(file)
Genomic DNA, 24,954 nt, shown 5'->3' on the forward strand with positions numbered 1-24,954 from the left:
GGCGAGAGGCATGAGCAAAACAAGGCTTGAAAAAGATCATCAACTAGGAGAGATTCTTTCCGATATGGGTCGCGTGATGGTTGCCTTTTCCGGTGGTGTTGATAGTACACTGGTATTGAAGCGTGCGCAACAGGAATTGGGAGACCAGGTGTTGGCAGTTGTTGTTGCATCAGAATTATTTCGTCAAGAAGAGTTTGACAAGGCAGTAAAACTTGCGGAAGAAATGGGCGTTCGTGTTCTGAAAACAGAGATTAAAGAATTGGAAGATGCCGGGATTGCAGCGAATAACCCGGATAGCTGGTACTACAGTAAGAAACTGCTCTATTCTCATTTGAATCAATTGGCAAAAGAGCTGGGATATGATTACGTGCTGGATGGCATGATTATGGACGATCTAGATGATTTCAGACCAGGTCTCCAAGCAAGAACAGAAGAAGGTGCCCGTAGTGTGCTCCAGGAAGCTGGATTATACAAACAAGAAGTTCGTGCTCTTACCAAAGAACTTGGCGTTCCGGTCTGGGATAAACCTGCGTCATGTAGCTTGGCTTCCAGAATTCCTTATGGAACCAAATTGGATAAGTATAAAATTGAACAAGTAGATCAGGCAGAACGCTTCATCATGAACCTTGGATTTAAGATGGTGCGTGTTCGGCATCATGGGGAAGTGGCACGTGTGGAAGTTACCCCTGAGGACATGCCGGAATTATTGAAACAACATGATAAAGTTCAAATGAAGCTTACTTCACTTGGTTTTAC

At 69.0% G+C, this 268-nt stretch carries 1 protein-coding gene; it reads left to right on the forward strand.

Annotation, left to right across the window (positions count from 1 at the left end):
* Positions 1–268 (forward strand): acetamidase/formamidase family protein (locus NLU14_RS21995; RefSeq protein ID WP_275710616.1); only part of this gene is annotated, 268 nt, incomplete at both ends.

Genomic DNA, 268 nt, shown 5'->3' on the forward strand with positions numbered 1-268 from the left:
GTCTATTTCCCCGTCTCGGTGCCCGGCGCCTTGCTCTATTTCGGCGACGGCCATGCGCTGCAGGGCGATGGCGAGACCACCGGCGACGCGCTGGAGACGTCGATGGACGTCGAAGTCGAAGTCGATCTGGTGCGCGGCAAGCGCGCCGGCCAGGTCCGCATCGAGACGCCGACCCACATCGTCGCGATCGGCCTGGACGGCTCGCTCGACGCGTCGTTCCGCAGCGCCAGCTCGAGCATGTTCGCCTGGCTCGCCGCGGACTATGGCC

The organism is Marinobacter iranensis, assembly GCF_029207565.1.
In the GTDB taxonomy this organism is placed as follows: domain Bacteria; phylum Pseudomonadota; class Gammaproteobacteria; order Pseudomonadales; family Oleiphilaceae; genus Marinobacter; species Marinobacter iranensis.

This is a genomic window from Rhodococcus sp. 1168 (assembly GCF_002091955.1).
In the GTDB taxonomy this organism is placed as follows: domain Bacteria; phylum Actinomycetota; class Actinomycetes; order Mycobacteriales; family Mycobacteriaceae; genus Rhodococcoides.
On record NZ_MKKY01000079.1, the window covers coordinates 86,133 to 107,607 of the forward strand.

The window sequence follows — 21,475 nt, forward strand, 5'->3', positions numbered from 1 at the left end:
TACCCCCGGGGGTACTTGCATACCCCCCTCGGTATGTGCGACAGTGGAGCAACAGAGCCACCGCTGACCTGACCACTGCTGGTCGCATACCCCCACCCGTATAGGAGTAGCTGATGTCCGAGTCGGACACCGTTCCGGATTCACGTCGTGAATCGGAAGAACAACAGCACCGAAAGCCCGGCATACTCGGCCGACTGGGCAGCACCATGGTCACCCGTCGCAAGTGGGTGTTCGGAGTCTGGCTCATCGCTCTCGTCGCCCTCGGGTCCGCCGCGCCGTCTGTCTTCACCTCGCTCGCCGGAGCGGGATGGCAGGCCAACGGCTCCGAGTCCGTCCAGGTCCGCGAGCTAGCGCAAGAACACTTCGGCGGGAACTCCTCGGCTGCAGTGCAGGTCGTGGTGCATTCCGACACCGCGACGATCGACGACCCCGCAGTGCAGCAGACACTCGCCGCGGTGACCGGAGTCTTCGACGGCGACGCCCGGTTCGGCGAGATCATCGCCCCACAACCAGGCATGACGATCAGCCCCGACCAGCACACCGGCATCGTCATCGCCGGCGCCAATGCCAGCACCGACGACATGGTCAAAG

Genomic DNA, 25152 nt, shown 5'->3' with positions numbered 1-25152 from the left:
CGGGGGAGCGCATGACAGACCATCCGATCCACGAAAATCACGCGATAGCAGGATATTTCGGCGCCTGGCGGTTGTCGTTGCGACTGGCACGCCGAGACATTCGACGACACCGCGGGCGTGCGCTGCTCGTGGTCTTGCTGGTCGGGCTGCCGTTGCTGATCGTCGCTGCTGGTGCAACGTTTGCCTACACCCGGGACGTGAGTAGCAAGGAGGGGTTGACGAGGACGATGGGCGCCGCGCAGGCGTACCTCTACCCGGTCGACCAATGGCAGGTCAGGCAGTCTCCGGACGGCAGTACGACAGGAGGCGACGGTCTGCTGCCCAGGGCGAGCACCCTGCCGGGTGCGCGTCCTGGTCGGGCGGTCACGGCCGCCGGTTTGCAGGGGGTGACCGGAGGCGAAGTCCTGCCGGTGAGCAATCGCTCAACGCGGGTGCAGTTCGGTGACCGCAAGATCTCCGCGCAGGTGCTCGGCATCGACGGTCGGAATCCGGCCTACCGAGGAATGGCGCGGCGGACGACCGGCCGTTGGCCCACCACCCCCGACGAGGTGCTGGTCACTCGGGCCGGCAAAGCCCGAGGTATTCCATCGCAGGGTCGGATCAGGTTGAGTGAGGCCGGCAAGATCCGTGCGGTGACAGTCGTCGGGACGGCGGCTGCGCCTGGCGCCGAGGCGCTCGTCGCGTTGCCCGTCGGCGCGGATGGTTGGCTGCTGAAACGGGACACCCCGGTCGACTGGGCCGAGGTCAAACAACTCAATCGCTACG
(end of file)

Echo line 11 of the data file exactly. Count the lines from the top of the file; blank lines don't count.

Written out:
In the GTDB taxonomy this organism is placed as follows: domain Bacteria; phylum Actinomycetota; class Actinomycetes; order Mycobacteriales; family Mycobacteriaceae; genus Rhodococcoides.